I’ve been trying out different hobbies over the last year, and plane spotting is my current one.

I’ve heard some terms being thrown around about planes like the ones at the Airport - what is a Fixed Wing aircraft please?

Any examples would be good too.

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    $\begingroup$ Have you googled the term "fixed-wing aircraft"? Or checked wikipedia? $\endgroup$
    – randomhead
    Jan 20, 2022 at 16:10
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    $\begingroup$ This does not seem to be your first account. If you have lost access to your previous one(s), you can ask them to be merged by using the contact form: aviation.stackexchange.com/contact $\endgroup$
    – Federico
    Jan 20, 2022 at 17:17

2 Answers 2


Fixed Wing is an "airplane".
Rotary Wing is a "helicopter".

The wings (lifting surface), either spin relative to the body, or are attached ("fixed") to the body.

  • $\begingroup$ don't forget gliders (sailplanes) -- $\endgroup$ Jan 20, 2022 at 16:09
  • $\begingroup$ An airplane is a type of fixed-wing aircraft, but the terms are not synonymous. See e.g. Wikipedia. $\endgroup$
    – Bianfable
    Jan 20, 2022 at 16:15
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    $\begingroup$ IMHO, this guy wasn't asking for the canonical definition. He seems to want a basic understanding of the term. For a beginner, fixed==airplane is a pretty good approximation. $\endgroup$
    – abelenky
    Jan 20, 2022 at 16:18
  • $\begingroup$ Autogiros are rotary-wing aircraft, but they are not helicopters... $\endgroup$
    – xxavier
    Jan 20, 2022 at 19:44
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    $\begingroup$ I think this summary is good, given the level at which the question was asked. $\endgroup$ Jan 20, 2022 at 20:01

Fixed wing is a kind of heavier than air aircraft which uses fixed i.e. non-moving wings and other lifting services attached to the air frame and forward motion to generate lift. Examples include airplanes, gliders, powered lift aircraft, ultralights, powered parachute and weight shift controlled aircraft.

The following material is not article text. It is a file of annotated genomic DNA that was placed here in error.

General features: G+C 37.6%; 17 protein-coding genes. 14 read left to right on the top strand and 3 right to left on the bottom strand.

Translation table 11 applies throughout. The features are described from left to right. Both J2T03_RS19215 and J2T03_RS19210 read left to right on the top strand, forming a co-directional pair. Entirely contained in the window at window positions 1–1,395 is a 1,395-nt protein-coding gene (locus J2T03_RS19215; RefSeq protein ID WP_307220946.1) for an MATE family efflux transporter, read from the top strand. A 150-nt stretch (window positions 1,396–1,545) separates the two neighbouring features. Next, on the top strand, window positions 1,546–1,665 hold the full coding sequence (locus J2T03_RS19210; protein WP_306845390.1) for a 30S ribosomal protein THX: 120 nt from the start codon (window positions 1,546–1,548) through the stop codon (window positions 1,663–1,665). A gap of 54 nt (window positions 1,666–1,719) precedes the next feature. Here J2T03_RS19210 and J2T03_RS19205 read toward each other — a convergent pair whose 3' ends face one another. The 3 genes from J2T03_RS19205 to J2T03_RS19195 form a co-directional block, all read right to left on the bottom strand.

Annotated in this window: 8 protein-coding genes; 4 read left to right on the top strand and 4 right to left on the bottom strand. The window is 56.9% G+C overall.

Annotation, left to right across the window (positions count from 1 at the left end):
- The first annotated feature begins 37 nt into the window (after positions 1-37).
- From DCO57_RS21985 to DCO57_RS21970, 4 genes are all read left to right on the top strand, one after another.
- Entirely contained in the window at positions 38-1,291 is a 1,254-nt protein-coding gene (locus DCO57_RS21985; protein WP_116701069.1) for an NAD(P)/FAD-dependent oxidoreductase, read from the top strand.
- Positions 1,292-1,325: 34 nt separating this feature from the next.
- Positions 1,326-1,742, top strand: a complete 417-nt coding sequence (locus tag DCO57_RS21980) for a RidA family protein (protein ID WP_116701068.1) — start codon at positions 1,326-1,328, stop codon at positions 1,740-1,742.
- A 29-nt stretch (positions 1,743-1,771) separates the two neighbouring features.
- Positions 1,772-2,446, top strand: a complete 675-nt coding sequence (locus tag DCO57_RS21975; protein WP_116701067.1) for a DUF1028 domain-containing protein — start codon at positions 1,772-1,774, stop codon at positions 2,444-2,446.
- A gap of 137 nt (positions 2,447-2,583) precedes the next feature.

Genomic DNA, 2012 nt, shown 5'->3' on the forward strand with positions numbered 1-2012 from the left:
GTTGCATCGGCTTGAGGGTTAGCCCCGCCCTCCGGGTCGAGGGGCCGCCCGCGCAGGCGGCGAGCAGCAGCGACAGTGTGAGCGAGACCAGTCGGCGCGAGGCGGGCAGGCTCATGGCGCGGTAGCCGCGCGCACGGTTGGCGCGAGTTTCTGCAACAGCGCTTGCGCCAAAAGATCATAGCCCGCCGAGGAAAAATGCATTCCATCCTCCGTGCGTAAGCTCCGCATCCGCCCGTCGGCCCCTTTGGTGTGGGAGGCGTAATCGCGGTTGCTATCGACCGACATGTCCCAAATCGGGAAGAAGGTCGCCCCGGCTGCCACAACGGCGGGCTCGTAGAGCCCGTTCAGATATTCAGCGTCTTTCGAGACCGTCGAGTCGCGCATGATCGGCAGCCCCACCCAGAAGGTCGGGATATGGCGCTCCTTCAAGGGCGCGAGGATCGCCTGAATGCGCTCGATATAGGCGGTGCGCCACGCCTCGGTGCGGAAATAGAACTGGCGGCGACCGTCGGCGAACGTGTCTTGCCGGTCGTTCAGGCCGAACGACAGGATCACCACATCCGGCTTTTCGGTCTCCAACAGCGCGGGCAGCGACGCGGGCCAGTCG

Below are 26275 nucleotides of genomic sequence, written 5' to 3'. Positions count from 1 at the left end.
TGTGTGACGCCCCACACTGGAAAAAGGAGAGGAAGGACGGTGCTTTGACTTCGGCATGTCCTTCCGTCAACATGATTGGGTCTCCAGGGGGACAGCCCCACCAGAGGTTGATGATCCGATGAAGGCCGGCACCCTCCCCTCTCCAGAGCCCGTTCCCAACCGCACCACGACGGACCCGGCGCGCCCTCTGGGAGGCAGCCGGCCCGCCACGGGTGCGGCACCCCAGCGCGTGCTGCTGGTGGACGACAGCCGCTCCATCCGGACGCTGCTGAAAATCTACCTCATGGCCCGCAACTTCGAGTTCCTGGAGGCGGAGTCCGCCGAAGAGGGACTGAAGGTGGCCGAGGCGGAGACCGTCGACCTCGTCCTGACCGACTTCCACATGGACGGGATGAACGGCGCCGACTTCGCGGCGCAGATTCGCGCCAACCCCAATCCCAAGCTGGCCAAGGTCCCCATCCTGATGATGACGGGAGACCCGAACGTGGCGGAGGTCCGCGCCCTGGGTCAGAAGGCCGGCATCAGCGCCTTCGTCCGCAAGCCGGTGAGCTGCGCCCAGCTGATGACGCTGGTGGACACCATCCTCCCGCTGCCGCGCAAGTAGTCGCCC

Rotary wing aircraft are heavier than air aircraft which generate lift by means of lifting surfaces attached to, and rotating about, a central shaft. They can either be under power and driven by an engine, or auto rotating in airflow moving through the rotor disk. Examples include helicopters, gyroplanes, and powered lift.

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    $\begingroup$ Powered parachute is not fixed-wing. Fixed wing means rigid structure permanently attached while in flight. Parachutes are ram-air pressurised wings without rigid structure which strictly depend on flying through air to maintain their airfoil shape, and have no rigid attachment points either, rather they have suspension lines where the payload's relation to the wings changes significantly throughout the flight envelope. $\endgroup$
    – mathrick
    Jan 20, 2022 at 18:44
  • $\begingroup$ @mathrick I think that’s arguable; since a powered parachute typically has no fuselage it’s not clear what the wing isn’t fixed to. It’s reasonable to say that the aircraft is the wing, with a payload suspended below it. What constitutes a rigid structure is open to debate, not least in high-performance paraglider design. $\endgroup$
    – Frog
    Jan 20, 2022 at 19:29
  • $\begingroup$ @Frog: it's certainly fuzzy. I suppose a parachute has more in common with a Cessna than a Eurocopter does when it comes to how the lift is generated, but it has far less in common with it than a Eurocopter when it comes to just about everything else about the craft, including how it reacts to things like turbulence. By that definition, I'm a fixed-wing aircraft when I wingsuit, and I board another fixed-wing aircraft when I deploy my parachute :) $\endgroup$
    – mathrick
    Jan 20, 2022 at 20:26
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    $\begingroup$ @Frog, Yes, "if we are to say..." or as I mentioned, if the choice is binary and we are forced to choose. Because it definitely isn't a rotary wing. If I had a bunch of mammals, birds, and fish and had to put them in two categories I would group the mammals and birds together because they are both air breathing. But I would far rather group them in three distinct sets, wouldn't you?! It just makes way more sense... $\endgroup$ Jan 22, 2022 at 2:20
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    $\begingroup$ Will you guys give me a break...? Sheesh! $\endgroup$ Jan 22, 2022 at 5:02

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